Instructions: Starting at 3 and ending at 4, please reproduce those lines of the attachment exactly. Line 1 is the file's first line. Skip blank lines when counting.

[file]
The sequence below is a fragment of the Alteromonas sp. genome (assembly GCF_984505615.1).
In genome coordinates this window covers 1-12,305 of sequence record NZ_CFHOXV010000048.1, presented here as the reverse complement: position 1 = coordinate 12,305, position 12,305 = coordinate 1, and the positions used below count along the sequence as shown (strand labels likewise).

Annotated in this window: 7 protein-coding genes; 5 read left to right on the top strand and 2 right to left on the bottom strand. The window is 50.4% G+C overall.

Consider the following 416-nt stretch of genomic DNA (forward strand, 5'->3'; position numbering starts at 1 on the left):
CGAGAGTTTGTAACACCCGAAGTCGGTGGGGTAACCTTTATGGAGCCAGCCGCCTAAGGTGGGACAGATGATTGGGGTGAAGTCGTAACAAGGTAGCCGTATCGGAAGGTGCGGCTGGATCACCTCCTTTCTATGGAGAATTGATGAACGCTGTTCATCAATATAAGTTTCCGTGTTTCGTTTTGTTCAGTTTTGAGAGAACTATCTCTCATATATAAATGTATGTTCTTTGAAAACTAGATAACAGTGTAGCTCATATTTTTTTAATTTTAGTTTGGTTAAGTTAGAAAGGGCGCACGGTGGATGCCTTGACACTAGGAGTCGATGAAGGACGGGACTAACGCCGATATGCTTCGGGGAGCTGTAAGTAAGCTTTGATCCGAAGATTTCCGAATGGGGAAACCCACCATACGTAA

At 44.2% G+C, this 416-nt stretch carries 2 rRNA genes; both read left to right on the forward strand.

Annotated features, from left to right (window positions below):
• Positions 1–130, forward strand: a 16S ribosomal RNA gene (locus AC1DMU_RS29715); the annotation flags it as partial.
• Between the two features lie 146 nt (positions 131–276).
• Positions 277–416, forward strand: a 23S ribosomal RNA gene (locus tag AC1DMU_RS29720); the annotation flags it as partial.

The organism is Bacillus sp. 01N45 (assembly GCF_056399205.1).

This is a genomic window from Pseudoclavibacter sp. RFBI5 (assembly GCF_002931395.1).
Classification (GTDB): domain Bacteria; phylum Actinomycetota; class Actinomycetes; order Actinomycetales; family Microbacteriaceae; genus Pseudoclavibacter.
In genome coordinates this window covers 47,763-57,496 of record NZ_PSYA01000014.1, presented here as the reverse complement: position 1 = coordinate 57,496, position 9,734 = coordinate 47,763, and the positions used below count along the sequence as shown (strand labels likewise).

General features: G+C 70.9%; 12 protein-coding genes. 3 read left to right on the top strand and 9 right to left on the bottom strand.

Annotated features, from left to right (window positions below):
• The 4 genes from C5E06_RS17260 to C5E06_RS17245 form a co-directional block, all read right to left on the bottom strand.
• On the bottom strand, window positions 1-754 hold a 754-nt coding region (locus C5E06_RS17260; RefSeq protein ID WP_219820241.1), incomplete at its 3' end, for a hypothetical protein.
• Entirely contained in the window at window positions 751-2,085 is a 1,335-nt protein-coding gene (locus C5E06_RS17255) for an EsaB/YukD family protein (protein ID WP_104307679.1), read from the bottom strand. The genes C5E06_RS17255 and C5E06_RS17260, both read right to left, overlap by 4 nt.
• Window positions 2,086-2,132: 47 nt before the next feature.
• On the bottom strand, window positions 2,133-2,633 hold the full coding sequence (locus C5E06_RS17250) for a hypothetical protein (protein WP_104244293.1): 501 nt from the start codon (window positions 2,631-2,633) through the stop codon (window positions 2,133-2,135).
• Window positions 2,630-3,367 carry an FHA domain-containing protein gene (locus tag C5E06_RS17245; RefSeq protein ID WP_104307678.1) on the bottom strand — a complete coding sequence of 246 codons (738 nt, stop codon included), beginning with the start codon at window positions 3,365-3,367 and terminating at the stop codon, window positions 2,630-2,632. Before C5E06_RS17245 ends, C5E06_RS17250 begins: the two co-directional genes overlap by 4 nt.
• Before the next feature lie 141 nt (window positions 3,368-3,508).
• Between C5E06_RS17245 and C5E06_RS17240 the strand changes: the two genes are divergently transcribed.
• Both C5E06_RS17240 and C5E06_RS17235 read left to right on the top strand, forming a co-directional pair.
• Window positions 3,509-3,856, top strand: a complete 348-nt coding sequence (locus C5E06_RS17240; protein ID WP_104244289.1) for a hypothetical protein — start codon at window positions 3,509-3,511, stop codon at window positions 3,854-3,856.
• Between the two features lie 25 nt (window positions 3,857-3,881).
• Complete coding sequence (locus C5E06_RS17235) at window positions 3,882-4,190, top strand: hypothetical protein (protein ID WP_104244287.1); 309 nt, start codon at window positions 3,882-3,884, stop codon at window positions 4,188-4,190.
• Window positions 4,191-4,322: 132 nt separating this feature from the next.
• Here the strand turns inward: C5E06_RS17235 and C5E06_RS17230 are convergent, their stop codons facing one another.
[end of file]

Annotated in this window: 7 protein-coding genes; 5 read left to right on the top strand and 2 right to left on the bottom strand. The window is 50.4% G+C overall.

Consider the following 416-nt stretch of genomic DNA (forward strand, 5'->3'; position numbering starts at 1 on the left):